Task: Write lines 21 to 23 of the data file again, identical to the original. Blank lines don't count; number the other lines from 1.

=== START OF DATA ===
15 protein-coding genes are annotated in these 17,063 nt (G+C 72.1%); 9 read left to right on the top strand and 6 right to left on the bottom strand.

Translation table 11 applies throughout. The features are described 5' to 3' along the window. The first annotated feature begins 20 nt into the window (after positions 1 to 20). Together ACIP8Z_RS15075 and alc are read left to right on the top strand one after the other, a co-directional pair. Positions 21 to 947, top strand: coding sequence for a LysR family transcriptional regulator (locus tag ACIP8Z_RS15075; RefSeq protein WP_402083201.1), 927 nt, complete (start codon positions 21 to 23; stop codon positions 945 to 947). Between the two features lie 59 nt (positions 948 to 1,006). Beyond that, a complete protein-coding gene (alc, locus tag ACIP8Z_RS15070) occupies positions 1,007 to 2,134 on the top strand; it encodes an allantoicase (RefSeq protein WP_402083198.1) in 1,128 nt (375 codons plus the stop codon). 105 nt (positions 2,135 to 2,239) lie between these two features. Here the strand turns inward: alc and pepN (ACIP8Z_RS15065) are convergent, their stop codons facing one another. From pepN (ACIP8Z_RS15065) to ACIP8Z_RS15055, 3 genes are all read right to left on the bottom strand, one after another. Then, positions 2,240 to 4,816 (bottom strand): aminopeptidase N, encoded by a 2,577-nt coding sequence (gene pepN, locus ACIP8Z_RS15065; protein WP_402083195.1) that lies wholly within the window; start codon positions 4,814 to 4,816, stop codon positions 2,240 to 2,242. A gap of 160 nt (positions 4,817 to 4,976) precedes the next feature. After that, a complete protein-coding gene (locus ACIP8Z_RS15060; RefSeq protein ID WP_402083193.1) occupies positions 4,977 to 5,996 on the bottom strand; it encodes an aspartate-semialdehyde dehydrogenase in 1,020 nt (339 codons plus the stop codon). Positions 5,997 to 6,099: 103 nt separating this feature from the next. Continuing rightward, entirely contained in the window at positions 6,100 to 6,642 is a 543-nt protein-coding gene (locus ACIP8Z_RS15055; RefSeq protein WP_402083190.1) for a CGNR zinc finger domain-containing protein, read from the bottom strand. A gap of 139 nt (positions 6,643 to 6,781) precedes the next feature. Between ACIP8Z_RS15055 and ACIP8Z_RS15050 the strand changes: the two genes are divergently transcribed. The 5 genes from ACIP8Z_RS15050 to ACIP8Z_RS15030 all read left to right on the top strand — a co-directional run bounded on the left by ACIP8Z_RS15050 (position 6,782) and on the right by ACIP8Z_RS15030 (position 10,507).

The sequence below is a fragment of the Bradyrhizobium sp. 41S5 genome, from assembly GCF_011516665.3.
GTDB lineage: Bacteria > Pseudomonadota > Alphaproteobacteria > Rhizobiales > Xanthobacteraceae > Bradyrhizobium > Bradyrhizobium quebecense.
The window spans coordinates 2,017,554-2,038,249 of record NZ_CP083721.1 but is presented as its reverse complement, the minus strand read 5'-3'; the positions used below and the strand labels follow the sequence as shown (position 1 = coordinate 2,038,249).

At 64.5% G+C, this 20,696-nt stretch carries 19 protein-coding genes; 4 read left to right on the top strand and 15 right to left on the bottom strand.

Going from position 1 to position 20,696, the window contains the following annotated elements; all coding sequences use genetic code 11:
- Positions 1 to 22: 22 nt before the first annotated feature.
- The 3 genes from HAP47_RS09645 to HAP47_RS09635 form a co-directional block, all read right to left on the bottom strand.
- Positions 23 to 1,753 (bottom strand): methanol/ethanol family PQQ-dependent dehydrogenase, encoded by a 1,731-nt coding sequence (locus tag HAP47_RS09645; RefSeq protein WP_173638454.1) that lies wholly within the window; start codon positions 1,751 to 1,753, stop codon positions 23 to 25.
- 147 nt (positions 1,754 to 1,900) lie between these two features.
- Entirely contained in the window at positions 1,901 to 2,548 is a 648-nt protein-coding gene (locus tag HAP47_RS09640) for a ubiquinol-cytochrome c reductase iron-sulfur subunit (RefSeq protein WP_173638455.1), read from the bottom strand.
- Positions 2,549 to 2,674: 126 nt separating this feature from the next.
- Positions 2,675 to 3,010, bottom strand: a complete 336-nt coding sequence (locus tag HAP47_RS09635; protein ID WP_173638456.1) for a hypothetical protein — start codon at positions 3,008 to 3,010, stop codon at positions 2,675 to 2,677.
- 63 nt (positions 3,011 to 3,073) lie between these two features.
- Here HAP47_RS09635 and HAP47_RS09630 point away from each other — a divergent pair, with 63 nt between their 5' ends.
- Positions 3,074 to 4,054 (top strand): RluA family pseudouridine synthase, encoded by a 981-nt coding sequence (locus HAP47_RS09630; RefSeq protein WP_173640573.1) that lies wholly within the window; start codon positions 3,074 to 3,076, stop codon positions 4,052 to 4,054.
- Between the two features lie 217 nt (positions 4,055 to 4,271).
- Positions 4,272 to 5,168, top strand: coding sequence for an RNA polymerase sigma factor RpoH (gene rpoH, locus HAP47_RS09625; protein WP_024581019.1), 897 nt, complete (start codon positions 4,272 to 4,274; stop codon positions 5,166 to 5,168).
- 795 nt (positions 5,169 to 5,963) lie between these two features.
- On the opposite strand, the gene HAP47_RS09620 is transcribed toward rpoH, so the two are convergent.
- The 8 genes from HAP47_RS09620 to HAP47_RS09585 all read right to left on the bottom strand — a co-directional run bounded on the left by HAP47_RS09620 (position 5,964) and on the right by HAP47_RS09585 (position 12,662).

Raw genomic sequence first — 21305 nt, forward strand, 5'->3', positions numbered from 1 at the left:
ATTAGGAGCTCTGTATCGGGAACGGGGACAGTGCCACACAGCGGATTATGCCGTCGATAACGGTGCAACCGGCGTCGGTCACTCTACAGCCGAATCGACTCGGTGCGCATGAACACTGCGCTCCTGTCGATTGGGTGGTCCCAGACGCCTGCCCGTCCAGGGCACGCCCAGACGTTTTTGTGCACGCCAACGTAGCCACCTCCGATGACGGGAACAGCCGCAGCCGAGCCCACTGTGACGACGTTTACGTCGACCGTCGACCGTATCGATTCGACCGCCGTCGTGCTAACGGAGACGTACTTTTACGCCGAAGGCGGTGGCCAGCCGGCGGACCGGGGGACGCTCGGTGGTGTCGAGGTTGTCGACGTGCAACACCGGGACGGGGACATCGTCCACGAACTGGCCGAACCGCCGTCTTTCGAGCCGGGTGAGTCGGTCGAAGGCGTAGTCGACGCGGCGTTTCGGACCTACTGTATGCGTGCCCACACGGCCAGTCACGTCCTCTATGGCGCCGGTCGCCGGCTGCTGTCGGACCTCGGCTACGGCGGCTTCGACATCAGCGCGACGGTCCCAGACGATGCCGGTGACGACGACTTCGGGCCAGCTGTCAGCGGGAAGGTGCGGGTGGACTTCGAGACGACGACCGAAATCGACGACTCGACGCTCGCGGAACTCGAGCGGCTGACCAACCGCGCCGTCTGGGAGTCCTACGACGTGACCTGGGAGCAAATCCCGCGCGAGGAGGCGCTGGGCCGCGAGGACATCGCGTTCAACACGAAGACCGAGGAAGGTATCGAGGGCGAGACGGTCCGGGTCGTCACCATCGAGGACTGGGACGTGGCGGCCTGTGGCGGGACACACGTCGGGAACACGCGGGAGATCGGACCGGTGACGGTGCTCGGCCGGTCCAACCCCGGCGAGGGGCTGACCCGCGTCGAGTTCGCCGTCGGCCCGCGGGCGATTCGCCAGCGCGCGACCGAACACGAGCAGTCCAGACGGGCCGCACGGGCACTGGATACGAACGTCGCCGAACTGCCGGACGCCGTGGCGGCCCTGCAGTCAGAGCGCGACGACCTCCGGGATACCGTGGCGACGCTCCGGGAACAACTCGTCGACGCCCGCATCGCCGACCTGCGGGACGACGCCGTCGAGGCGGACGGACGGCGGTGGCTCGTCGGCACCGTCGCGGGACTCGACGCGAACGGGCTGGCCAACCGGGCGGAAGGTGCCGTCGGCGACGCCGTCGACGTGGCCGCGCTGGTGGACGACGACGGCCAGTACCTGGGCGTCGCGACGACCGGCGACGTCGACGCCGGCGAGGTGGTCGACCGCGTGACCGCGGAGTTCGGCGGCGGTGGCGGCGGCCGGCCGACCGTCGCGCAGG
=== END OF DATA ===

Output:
- On the opposite strand, the gene HAP47_RS09620 is transcribed toward rpoH, so the two are convergent.
- The 8 genes from HAP47_RS09620 to HAP47_RS09585 all read right to left on the bottom strand — a co-directional run bounded on the left by HAP47_RS09620 (position 5,964) and on the right by HAP47_RS09585 (position 12,662).

Raw genomic sequence first — 21305 nt, forward strand, 5'->3', positions numbered from 1 at the left: